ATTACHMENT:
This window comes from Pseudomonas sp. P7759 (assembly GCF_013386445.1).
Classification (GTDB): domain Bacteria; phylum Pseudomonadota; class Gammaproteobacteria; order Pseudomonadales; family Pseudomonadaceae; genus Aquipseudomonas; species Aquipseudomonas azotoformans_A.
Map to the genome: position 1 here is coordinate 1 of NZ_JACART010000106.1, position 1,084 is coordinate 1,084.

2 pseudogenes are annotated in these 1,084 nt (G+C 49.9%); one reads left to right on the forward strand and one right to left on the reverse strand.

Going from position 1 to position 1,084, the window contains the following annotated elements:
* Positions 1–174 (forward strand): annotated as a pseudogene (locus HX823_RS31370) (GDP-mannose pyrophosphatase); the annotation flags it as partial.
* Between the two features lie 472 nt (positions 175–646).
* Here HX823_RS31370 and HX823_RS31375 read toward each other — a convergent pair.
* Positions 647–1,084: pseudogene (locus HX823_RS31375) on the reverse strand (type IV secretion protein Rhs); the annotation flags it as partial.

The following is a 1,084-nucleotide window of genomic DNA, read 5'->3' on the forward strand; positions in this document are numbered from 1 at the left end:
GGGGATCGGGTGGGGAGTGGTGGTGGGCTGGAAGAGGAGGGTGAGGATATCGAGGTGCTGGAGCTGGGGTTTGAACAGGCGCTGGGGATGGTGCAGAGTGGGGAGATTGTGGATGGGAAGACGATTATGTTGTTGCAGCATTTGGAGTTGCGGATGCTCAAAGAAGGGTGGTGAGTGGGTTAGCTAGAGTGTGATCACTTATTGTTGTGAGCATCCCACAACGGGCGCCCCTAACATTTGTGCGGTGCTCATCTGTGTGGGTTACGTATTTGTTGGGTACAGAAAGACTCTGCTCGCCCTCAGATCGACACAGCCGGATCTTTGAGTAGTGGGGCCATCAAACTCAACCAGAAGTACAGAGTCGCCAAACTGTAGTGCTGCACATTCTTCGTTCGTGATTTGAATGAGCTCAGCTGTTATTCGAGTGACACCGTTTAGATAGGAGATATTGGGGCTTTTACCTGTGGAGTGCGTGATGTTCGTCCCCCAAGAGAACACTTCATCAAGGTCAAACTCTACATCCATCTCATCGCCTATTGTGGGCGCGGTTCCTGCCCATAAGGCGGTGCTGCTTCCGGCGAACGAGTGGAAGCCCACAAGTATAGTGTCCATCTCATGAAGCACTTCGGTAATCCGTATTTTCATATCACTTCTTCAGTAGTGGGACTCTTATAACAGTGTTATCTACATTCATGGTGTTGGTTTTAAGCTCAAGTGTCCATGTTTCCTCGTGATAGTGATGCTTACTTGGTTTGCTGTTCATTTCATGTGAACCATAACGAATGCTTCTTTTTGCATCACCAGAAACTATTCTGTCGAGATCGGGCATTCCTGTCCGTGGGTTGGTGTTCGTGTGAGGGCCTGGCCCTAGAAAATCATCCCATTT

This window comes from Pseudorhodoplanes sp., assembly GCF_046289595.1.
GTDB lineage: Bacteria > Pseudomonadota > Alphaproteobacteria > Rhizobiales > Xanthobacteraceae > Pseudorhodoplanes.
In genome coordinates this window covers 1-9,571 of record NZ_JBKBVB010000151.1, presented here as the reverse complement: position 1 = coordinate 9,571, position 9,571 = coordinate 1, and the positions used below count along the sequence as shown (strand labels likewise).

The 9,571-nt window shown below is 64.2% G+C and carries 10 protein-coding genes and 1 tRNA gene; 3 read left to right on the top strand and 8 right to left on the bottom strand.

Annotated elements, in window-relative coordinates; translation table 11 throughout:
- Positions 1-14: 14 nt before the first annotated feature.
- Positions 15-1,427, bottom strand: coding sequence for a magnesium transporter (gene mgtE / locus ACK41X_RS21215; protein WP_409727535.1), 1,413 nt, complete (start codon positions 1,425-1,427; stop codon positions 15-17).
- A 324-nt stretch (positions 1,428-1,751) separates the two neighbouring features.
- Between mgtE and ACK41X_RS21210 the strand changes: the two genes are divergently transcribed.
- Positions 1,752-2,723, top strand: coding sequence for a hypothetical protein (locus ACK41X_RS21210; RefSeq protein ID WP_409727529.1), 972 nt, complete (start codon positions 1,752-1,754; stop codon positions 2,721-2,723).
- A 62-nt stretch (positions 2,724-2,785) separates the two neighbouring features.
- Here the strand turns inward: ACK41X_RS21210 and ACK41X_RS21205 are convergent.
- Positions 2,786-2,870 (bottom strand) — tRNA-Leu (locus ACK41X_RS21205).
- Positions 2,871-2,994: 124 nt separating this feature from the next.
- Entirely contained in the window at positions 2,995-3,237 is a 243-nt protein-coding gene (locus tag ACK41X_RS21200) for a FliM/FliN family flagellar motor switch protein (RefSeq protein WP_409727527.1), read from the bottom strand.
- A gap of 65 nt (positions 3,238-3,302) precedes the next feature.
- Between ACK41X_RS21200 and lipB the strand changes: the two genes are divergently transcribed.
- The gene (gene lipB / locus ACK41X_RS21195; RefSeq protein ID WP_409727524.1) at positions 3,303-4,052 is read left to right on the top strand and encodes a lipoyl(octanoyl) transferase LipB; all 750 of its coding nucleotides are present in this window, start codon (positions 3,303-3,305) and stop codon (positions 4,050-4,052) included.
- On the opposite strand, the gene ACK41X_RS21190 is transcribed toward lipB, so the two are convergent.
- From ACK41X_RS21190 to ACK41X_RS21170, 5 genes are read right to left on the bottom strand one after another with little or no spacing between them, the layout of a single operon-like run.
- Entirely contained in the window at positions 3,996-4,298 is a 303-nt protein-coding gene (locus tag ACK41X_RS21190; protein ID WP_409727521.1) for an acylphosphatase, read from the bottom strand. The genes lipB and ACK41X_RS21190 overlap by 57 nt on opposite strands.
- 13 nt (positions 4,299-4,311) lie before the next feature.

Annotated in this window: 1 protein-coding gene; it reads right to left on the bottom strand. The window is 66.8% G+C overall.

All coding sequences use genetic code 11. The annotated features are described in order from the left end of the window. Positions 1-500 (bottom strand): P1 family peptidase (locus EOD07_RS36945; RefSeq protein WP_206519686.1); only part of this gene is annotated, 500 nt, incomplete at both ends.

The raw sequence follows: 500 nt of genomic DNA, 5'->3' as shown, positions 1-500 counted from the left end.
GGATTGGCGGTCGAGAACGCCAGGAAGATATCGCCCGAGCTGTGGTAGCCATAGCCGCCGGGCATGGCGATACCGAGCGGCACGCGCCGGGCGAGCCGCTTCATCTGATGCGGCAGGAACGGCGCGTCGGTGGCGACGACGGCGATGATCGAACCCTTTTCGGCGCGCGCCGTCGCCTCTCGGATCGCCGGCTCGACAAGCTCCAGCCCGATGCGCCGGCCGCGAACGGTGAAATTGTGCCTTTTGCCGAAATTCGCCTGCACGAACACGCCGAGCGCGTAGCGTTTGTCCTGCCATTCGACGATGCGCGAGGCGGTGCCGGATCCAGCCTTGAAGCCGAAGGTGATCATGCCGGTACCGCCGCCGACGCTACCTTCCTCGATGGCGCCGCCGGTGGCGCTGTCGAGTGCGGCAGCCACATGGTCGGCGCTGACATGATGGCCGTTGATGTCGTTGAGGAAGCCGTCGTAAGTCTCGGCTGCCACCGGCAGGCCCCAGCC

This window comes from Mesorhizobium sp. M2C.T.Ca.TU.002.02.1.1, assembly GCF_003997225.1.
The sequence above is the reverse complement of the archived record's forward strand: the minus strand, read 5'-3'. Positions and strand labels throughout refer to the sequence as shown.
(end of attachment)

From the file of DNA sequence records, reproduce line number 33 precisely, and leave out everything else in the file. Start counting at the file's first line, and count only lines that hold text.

- 13 nt (positions 4,299-4,311) lie before the next feature.